needs to do more
Want to see higher savings and explore
investments that can deliver returns
Replacement rate objective
(according to AON/Hewitt, 61% of sponsors
likely to measure retirement adequacy in
2013)
Haven’t defined replacement rate formally
Get to agreed rate of about 70%
Philosophy
Mostly paternalistic, but gentle in nudges due to
fears of negativity; conservative investment
approach
Want to get more comfortable with interventions
that improve outcomes
Demographic Considerations
Almost half participants are in retirement; our
younger employees are invested too
conservatively
Focus on our employees; understand what our
retirees need from us and
Cost
Reduced reduced investment menu and fees
Reduce fees more; look at cost of match;
improve efficiency and reduce waste with
communications
63
© 2014 DCIIA: Dedicated to Enhancing Retirement Security
Savings: Current and Future State
THIS IS AN EXAMPLE – FILL IN WITH YOUR OWN PLAN’S DATA
Your Plan Today
Your Plan Tomorrow (2-3 years)
Participation & Eligibility
89% (all employees after 6 mos.)
99% (all employees at hire)
Automatic enrollment
Yes, but only new employees
Partial re-enrollments to increase participation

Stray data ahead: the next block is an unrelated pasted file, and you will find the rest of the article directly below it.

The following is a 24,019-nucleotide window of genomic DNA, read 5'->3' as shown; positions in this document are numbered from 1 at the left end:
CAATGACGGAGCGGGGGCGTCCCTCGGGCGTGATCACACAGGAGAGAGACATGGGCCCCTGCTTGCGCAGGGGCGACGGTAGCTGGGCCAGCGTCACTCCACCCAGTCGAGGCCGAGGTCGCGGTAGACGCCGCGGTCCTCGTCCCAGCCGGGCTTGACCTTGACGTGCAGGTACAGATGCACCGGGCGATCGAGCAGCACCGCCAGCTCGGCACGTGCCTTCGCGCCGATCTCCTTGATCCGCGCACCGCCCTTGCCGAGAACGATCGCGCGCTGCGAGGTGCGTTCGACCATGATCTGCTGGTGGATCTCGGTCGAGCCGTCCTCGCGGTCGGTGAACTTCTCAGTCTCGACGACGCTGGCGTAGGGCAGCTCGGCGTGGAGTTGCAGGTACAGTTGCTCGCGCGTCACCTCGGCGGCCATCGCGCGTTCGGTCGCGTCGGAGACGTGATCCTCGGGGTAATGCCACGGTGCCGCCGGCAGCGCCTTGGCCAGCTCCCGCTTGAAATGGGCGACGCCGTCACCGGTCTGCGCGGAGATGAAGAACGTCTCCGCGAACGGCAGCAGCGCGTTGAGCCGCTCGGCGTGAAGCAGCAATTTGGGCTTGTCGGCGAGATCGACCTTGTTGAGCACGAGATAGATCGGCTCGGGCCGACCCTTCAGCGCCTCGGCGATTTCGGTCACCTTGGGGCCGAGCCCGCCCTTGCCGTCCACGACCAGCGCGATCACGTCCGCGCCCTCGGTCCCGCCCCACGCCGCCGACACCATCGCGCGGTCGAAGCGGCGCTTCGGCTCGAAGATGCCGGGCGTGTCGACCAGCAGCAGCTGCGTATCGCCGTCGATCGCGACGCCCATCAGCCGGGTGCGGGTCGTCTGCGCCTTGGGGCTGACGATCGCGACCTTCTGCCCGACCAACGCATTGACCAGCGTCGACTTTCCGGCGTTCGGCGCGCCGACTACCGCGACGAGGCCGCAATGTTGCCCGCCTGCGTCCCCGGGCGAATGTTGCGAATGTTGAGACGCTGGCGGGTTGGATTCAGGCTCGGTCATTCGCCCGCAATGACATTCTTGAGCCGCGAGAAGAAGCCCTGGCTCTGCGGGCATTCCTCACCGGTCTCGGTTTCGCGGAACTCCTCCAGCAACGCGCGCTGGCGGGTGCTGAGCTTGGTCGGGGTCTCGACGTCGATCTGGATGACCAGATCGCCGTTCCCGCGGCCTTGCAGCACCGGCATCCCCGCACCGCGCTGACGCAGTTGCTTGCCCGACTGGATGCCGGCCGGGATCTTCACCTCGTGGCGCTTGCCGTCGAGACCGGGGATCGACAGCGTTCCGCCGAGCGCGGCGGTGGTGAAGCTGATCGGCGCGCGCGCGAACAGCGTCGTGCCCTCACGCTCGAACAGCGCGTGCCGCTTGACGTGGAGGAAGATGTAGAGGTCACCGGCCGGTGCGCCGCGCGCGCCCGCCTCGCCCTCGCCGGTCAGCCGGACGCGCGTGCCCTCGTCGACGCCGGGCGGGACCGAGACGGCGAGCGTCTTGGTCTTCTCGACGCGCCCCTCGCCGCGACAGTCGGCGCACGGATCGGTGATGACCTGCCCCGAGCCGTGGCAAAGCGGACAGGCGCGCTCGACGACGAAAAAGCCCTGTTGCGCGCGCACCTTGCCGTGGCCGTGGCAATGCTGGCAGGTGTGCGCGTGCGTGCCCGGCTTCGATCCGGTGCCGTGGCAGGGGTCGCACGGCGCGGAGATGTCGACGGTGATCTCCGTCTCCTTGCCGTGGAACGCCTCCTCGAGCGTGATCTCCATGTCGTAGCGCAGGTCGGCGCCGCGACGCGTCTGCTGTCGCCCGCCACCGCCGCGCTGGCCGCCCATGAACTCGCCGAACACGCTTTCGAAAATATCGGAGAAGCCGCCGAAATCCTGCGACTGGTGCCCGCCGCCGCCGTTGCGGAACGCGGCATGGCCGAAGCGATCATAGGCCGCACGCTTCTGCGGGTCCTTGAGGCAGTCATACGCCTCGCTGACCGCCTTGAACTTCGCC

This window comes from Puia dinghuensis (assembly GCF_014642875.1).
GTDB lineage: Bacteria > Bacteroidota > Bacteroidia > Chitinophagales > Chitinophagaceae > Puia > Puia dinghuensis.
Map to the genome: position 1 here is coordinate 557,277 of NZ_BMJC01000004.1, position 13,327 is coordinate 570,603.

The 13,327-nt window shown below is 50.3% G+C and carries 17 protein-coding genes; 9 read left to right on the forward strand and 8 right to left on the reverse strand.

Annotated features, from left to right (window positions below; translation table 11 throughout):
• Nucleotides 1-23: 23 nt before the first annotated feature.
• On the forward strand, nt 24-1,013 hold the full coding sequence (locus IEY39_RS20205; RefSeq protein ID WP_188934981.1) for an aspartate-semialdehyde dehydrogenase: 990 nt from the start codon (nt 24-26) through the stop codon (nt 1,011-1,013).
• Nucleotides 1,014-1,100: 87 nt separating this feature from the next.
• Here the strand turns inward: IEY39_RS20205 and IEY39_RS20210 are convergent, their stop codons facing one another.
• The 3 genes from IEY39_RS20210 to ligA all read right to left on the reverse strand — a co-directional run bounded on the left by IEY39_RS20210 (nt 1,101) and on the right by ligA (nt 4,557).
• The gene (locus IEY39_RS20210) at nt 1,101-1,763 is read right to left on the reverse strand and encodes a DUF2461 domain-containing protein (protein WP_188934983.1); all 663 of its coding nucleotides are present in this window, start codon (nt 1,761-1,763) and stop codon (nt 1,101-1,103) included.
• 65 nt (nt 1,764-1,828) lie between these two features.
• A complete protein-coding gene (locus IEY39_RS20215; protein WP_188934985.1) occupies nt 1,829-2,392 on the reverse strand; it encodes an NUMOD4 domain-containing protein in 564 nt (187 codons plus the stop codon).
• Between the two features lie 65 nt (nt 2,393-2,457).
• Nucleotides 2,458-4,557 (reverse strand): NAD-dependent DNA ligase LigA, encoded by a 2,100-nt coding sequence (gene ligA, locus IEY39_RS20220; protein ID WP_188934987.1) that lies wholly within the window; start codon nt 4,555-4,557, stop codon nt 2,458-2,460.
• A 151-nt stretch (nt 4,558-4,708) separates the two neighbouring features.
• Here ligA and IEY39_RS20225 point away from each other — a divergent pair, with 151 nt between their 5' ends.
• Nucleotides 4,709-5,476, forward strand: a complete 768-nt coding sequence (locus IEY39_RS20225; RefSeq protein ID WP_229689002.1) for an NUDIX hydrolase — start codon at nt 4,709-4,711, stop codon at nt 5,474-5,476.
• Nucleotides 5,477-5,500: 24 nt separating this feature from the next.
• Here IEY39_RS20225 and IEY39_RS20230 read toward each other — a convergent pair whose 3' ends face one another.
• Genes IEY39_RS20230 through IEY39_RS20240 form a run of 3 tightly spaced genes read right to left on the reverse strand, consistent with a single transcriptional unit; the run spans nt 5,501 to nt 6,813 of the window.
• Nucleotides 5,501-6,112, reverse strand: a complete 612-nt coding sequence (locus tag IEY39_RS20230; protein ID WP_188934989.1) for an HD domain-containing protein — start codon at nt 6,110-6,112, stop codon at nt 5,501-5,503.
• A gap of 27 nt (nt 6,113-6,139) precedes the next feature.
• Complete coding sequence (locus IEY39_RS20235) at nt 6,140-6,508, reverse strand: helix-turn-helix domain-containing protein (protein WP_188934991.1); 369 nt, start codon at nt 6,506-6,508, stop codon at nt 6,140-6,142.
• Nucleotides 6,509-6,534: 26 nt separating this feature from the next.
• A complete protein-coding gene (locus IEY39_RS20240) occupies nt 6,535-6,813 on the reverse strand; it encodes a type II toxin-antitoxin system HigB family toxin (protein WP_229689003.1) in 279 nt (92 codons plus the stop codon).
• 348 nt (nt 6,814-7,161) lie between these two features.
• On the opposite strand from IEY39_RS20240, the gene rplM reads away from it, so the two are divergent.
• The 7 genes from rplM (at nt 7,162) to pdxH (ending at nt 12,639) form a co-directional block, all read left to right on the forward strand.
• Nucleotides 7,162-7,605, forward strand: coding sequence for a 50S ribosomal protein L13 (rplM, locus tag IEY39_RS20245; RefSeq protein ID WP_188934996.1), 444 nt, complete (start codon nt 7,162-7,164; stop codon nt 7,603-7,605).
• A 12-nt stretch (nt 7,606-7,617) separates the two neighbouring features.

Savings rate (default and/average)
Default is 3%, average is 5%
We want to see if we can get employees up to 810%
Match Contribution
Yes, 50% on the first 3%
Not sure what to do with match; considering flat
match
Automatic escalation
No
Consider adding but only 1% per year
Re-enrollment
Only enrolling new employees
Might consider a spot re-enrollment of
participants not enrolled and those in outlier
allocations
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© 2014 DCIIA: Dedicated to Enhancing Retirement Security
Investment: Current and Future State
THIS IS AN EXAMPLE – FILL IN WITH YOUR OWN PLAN’S DATA
Your Plan Today
Your Plan Tomorrow (2-3 years)
Default investment
Target date fund
Explore benefits of custom target date
Core Investment Menu
We have 10 funds in the core; half index and half
active; no inflation protection
We need to reevaluate when we do the custom
project and see what makes sense for core
Retirement Income Solution
Not considering now
Explore options, including embedding into
custom solution
Company Stock
We recommend limits on ownership at 10%
We are exploring an automatic rebalance feature
to ensure allocation is at 10% or less.
Advice
We have advice through our RK